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Shea Abhors a Hateful Vacuum

The most telling sign of Mike Piazza's status upon his return to Shea Stadium was the graphic posted on DiamondVision in advance of the sparkling “In My Life” video tribute. There was a circular icon with a 31 in the middle. The numbers were blue, the trim was orange, the numerals were adorned with pleasing pinstripes.

That's right: A retired number. It was an implicit public promise that what we all think should happen will happen, barring long-term memory loss on behalf of ownership or the re-emergence of Kelvin Torve. No. 31 will go up on a wall, here or next door, alongside the ones you know in your sleep: 37, 14, 41 and 42. Without dredging up dozens of fun but tangential arguments on behalf of removing 24 and 17 and 6 (what, no Orsulak?) from active duty, 31 getting Stengeled is so appropriate that Miss Manners could emcee the ceremony.

Until then, we'll have to make do with turning our own backs on Mike Piazza. Thirty-Ones were in full effect last night, tens of thousands doing as I did and diving into their jersey and tee collections to break out a classic (though one joker in my section invested in a Padre road top with 33 and MET FOR LIFE on the name plate). We're on the same page with the Wilpons here. We're all respecting 31 however it's embodied.

This, by the by, is something the Dodgers won't do as is evidenced by their assignment of 31 to Brad Penny, so let that end any notion that an LA can adorn Mike's HOF cap…and how in bloody hell does Brad Penny get to keep wearing 31 [1] when Greg Maddux is on the same team? Not our problem, but tacky.

Mike should receive the digital honor of honors just for pulling off the neat trick of returning to Shea and maintaining virtually every fan's loyalty while not pulling it at all away from the home team. The 2006 Mets get an assist there, too. In other not so long ago years, the crowd could be easily swayed against the Mets if one charismatic personality alighted in the wrong shirt. It is to Mike's credit that his Met popularity is rock solid. It is to the Mets' credit that last night didn't devolve into a late-'90s Merengue Night fiasco [2] when even a Felipe Alou could turn a plurality of attendees into raucously supportive Montreal Expo acolytes and there wasn't enough of the royal we to convene a critical mass on behalf of our guys.

By the same token, in other years and on other nights, contagious amnesia has been known to break out. I was bemoaning to my friend “Other” Jason last night that I was here for the returns of Alfonzo and Olerud (and, we determined as I reminisced, most of the '99 Mets), and they were all treated like gray-suited strangers by almost everybody but me.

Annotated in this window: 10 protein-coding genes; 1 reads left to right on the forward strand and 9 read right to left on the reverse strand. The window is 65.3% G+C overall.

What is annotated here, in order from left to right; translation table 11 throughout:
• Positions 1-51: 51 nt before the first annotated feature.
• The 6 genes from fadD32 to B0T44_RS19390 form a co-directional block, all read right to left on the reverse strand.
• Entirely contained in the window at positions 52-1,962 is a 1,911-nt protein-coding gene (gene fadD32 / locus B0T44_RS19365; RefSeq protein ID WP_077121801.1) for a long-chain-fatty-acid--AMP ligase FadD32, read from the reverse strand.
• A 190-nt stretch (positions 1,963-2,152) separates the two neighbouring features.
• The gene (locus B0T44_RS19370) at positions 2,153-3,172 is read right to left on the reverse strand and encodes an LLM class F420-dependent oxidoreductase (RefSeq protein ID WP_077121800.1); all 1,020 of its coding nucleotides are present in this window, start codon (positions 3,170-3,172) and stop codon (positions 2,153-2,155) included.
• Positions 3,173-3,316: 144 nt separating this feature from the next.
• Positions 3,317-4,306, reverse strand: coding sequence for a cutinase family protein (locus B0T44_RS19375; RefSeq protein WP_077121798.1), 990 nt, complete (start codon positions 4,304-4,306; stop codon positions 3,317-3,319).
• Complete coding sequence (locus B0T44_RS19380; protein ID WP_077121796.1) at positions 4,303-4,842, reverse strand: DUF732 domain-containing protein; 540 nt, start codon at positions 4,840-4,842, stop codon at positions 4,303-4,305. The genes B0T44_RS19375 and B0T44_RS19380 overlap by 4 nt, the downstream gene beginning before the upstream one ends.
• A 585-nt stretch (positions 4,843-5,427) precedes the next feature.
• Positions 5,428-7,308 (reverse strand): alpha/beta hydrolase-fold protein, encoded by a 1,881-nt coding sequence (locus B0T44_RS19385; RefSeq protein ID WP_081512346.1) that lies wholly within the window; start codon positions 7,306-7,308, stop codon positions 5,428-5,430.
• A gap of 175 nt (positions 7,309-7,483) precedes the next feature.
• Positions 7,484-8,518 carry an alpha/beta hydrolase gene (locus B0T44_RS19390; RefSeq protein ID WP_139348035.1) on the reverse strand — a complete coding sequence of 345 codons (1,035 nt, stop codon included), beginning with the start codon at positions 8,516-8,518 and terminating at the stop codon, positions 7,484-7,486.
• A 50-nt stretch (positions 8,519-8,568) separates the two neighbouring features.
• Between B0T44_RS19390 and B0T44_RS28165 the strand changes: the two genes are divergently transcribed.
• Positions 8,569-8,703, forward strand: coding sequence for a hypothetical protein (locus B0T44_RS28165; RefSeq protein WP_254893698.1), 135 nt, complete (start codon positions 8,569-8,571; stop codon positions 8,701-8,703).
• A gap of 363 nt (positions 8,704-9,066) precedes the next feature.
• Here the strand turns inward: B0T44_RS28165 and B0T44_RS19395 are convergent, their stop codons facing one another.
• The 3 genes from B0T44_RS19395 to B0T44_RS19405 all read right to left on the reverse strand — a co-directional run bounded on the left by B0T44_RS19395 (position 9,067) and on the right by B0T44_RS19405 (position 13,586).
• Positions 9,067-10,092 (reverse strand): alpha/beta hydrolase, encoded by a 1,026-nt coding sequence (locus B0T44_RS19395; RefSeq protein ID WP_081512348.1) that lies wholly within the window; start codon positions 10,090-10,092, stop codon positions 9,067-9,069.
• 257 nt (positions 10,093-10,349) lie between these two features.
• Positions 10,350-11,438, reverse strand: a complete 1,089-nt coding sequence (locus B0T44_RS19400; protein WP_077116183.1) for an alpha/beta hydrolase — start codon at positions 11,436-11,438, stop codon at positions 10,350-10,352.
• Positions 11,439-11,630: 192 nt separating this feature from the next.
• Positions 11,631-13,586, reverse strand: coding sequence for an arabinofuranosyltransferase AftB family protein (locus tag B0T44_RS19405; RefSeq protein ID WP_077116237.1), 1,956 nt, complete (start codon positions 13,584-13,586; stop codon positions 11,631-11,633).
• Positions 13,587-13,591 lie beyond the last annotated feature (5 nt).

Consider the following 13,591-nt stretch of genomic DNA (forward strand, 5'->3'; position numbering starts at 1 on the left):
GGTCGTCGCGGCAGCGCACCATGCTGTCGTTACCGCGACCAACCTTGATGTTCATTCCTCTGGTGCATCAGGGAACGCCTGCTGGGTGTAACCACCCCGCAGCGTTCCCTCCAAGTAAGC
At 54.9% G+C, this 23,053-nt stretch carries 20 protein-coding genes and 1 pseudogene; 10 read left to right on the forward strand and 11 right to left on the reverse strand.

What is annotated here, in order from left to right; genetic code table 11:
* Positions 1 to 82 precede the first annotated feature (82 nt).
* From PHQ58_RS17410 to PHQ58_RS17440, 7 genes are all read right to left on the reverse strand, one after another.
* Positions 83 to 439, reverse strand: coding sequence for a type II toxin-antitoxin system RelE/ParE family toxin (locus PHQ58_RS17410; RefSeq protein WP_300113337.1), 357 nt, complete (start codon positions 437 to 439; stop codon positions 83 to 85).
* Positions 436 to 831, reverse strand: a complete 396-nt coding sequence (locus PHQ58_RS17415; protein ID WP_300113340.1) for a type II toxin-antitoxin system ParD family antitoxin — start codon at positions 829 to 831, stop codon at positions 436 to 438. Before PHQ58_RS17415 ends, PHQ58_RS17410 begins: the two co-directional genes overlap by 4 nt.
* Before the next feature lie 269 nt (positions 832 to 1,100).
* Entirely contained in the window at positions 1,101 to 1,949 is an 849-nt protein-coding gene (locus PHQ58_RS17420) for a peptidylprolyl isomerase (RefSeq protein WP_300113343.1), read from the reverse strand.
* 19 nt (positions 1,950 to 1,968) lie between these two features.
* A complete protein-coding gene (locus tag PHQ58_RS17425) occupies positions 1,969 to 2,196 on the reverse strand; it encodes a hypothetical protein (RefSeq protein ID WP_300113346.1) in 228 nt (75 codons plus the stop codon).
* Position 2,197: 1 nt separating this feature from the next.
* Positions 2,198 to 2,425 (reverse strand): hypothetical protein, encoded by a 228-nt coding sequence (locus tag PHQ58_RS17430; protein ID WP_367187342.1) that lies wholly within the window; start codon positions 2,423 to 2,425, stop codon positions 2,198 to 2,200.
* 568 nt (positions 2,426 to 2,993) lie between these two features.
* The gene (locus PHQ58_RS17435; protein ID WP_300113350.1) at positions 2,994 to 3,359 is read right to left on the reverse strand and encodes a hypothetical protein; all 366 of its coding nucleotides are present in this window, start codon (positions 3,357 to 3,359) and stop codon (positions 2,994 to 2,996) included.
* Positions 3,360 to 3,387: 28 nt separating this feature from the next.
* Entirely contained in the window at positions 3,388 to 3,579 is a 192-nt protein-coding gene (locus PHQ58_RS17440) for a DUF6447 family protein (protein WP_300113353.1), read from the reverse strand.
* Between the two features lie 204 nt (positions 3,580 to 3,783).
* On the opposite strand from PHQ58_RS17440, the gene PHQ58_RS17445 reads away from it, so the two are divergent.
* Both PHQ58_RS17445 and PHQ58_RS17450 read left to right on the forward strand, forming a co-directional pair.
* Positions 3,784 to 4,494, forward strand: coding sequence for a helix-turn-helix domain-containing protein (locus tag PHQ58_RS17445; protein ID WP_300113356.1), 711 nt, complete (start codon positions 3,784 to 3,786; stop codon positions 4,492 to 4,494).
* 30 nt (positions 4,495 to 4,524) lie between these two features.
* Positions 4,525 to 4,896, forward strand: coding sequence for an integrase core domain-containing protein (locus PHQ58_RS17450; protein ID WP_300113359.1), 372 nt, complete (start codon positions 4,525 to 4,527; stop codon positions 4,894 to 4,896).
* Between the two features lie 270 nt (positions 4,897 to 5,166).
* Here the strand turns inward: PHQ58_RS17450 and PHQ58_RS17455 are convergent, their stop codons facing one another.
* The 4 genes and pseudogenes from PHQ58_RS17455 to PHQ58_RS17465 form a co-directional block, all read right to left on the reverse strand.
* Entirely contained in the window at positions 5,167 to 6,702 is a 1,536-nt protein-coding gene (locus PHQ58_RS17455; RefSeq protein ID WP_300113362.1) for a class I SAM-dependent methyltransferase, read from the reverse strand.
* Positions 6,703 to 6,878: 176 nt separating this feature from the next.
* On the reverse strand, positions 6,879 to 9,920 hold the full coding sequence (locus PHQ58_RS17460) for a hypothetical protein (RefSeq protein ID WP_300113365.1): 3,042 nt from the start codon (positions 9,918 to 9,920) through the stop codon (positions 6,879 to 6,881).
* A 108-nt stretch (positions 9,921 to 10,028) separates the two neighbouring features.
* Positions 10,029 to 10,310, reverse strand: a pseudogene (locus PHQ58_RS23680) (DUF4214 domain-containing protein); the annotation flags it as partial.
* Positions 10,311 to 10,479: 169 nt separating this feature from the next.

Say, who's that vaguely familiar character batting for the other team?

Oh, just somebody who used to work here. Pay him no mind and root for Tyler Yates.

But Tuesday with Mikey was invigoratingly different. The love in the room was intoxicating, the priorities were sober. Let's Go Mike and Let's Go Mets: concurrent emotions sung in perfect harmony. Nice job.

Having established that Mets fans don't always turn their old heroes into hero sandwiches, I am now left to wonder about some other sentiments expressed at Shea in recent nights and why we en masse think the way we do.

He's slightly old news, but what was with the booing of Chase Utley Friday night? Co-blogger and I were just reaching our seats Friday when Utley of the 35-game hitting streak was announced. You'd think Chase was a Pennsylvanian abbreviation for Chipper. Ya gotta be kidding me — we're booing Chase Utley for his recent spate of excellence? Talk about tacky. Worse than tacky…it's Yankee. It's Juan Gonzalez hitting a couple of home runs in the '96 playoffs and then becoming Public Enemy No. 1. We did the same thing with Utley, except without flinging Duracells at his head (can't beat that Yankee tradition).

Whatever happened to “Here comes that Man again”? Brooklyn fans may have hated what Stan Musial did to their Dodgers (owning them), but they recognized they were witnessing a great player and they applauded him. Didn't don Cardinal 6 jerseys as far as I know, but they respected him. When I was a kid, Mays the Giant and Aaron the Brave were above spiteful booing. You see an immortal among us and you clap.